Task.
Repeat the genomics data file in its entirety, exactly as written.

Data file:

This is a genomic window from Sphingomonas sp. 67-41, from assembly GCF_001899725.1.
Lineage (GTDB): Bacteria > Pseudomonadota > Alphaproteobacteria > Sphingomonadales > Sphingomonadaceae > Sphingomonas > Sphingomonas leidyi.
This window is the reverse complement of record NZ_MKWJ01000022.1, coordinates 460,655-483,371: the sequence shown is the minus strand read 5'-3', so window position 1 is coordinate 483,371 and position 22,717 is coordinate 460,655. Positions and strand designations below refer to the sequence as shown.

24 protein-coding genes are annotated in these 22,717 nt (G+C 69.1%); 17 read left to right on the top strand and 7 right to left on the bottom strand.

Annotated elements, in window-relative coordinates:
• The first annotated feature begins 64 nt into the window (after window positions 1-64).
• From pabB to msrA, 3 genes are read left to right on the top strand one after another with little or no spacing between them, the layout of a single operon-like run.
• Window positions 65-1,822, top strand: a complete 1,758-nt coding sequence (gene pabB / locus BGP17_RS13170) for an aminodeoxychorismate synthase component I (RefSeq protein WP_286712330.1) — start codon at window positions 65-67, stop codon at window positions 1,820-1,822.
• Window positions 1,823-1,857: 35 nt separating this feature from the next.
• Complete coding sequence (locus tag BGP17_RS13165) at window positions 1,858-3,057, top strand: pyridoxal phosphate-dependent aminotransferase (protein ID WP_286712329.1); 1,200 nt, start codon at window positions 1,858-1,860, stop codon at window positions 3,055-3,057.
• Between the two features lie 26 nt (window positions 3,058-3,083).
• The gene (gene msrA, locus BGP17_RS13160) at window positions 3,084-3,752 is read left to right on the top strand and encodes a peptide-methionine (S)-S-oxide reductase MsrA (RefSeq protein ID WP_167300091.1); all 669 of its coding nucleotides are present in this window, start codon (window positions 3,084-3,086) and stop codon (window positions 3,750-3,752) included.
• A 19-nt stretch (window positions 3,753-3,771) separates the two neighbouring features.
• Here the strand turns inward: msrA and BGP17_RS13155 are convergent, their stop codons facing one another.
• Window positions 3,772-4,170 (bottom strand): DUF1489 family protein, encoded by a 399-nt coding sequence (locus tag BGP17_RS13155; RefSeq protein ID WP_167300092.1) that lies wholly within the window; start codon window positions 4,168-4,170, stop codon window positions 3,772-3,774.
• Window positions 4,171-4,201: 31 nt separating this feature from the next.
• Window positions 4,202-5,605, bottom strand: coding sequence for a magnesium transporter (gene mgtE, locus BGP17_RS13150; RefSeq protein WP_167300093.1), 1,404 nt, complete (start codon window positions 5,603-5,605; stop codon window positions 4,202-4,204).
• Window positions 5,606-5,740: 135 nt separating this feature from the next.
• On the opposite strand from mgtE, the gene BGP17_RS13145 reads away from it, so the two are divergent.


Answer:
This is a genomic window from Sphingomonas sp. 67-41, from assembly GCF_001899725.1.
Lineage (GTDB): Bacteria > Pseudomonadota > Alphaproteobacteria > Sphingomonadales > Sphingomonadaceae > Sphingomonas > Sphingomonas leidyi.
This window is the reverse complement of record NZ_MKWJ01000022.1, coordinates 460,655-483,371: the sequence shown is the minus strand read 5'-3', so window position 1 is coordinate 483,371 and position 22,717 is coordinate 460,655. Positions and strand designations below refer to the sequence as shown.

24 protein-coding genes are annotated in these 22,717 nt (G+C 69.1%); 17 read left to right on the top strand and 7 right to left on the bottom strand.

Annotated elements, in window-relative coordinates:
• The first annotated feature begins 64 nt into the window (after window positions 1-64).
• From pabB to msrA, 3 genes are read left to right on the top strand one after another with little or no spacing between them, the layout of a single operon-like run.
• Window positions 65-1,822, top strand: a complete 1,758-nt coding sequence (gene pabB / locus BGP17_RS13170) for an aminodeoxychorismate synthase component I (RefSeq protein WP_286712330.1) — start codon at window positions 65-67, stop codon at window positions 1,820-1,822.
• Window positions 1,823-1,857: 35 nt separating this feature from the next.
• Complete coding sequence (locus tag BGP17_RS13165) at window positions 1,858-3,057, top strand: pyridoxal phosphate-dependent aminotransferase (protein ID WP_286712329.1); 1,200 nt, start codon at window positions 1,858-1,860, stop codon at window positions 3,055-3,057.
• Between the two features lie 26 nt (window positions 3,058-3,083).
• The gene (gene msrA, locus BGP17_RS13160) at window positions 3,084-3,752 is read left to right on the top strand and encodes a peptide-methionine (S)-S-oxide reductase MsrA (RefSeq protein ID WP_167300091.1); all 669 of its coding nucleotides are present in this window, start codon (window positions 3,084-3,086) and stop codon (window positions 3,750-3,752) included.
• A 19-nt stretch (window positions 3,753-3,771) separates the two neighbouring features.
• Here the strand turns inward: msrA and BGP17_RS13155 are convergent, their stop codons facing one another.
• Window positions 3,772-4,170 (bottom strand): DUF1489 family protein, encoded by a 399-nt coding sequence (locus tag BGP17_RS13155; RefSeq protein ID WP_167300092.1) that lies wholly within the window; start codon window positions 4,168-4,170, stop codon window positions 3,772-3,774.
• Window positions 4,171-4,201: 31 nt separating this feature from the next.
• Window positions 4,202-5,605, bottom strand: coding sequence for a magnesium transporter (gene mgtE, locus BGP17_RS13150; RefSeq protein WP_167300093.1), 1,404 nt, complete (start codon window positions 5,603-5,605; stop codon window positions 4,202-4,204).
• Window positions 5,606-5,740: 135 nt separating this feature from the next.
• On the opposite strand from mgtE, the gene BGP17_RS13145 reads away from it, so the two are divergent.